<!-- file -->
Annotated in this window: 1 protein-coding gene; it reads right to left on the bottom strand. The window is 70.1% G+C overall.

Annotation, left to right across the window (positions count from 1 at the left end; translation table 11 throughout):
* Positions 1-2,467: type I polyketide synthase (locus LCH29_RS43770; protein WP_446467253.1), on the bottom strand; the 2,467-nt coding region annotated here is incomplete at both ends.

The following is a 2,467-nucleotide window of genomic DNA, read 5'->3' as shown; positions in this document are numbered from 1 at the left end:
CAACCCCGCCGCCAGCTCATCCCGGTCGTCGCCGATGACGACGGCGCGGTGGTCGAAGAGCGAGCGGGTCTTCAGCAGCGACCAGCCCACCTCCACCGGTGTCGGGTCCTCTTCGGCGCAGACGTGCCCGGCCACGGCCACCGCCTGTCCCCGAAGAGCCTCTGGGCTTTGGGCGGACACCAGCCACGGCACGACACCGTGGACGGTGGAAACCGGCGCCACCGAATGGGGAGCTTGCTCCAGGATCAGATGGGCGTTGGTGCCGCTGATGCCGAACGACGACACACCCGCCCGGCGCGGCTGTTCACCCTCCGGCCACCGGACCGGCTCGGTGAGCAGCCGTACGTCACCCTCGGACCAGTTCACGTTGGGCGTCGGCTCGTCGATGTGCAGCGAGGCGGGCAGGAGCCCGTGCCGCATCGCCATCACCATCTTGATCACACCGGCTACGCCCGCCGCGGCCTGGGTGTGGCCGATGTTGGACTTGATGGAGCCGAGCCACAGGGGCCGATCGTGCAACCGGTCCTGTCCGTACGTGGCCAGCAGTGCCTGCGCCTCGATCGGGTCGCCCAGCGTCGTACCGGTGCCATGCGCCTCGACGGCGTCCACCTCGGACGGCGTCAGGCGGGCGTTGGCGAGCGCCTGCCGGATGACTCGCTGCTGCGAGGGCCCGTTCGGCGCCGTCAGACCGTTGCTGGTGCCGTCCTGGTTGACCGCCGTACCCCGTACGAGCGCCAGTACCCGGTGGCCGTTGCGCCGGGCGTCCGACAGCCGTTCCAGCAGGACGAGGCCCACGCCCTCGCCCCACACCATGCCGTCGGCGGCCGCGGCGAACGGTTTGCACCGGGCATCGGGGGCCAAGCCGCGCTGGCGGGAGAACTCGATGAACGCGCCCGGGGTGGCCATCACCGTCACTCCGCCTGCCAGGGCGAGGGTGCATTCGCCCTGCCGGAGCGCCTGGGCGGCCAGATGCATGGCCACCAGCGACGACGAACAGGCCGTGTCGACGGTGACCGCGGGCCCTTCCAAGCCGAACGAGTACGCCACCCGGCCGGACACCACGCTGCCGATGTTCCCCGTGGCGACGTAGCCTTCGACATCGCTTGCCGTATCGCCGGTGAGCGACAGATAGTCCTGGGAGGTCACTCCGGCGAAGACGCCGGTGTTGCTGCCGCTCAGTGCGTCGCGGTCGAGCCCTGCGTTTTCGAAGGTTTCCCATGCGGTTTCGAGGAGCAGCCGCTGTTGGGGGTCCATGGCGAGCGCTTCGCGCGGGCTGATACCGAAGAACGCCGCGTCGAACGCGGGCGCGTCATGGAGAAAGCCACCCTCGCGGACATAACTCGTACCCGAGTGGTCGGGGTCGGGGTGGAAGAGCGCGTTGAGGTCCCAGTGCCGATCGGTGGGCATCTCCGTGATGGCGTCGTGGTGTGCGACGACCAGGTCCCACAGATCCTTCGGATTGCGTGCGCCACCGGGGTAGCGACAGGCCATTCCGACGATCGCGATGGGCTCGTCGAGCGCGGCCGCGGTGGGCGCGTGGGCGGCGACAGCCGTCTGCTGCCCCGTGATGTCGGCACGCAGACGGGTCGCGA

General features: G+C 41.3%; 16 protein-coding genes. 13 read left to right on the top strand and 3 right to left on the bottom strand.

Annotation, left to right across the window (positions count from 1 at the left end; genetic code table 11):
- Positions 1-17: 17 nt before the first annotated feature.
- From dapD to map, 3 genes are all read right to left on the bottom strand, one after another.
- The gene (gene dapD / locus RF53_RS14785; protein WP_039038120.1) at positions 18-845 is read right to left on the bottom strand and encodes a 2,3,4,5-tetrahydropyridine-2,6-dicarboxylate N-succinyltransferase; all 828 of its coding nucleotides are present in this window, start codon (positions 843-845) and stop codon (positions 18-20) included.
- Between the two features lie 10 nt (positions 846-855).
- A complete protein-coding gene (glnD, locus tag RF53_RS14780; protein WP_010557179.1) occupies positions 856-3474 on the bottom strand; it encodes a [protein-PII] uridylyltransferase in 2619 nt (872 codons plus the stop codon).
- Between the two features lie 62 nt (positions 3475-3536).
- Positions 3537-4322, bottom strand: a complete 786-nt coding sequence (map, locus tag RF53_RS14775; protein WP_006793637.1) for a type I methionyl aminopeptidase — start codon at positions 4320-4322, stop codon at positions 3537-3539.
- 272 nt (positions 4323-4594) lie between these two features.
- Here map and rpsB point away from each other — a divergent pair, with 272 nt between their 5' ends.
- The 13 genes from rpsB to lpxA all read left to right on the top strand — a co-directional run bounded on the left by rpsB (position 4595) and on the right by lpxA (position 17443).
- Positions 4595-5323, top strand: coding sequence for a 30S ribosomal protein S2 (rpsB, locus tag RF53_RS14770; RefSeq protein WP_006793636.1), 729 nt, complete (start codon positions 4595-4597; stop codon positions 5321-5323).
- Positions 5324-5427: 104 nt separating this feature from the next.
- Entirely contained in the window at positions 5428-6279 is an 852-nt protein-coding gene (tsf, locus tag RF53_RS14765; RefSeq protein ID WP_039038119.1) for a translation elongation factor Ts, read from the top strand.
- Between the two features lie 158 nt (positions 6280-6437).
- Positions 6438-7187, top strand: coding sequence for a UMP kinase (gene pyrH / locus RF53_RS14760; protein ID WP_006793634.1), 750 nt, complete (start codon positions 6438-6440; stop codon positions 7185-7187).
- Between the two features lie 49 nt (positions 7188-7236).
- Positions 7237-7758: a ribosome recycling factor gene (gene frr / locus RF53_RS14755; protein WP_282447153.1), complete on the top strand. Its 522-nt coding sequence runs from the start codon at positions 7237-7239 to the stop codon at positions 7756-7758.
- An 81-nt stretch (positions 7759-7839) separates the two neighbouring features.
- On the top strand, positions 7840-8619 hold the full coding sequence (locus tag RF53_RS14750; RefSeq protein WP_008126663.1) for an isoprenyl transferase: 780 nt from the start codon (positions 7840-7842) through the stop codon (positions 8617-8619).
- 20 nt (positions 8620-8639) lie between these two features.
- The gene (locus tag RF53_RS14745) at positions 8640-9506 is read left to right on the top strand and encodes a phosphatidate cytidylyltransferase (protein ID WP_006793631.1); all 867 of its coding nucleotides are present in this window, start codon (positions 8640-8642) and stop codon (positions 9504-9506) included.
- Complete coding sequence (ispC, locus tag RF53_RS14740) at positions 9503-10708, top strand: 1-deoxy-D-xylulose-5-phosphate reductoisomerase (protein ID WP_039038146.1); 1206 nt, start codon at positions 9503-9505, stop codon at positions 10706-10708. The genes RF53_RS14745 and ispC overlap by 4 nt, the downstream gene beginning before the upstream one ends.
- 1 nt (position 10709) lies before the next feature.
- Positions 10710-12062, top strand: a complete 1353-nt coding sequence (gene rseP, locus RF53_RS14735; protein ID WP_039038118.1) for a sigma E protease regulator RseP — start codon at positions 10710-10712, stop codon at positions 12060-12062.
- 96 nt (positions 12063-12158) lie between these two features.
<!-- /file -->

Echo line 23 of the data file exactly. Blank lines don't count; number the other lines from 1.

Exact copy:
- Between the two features lie 49 nt (positions 7188-7236).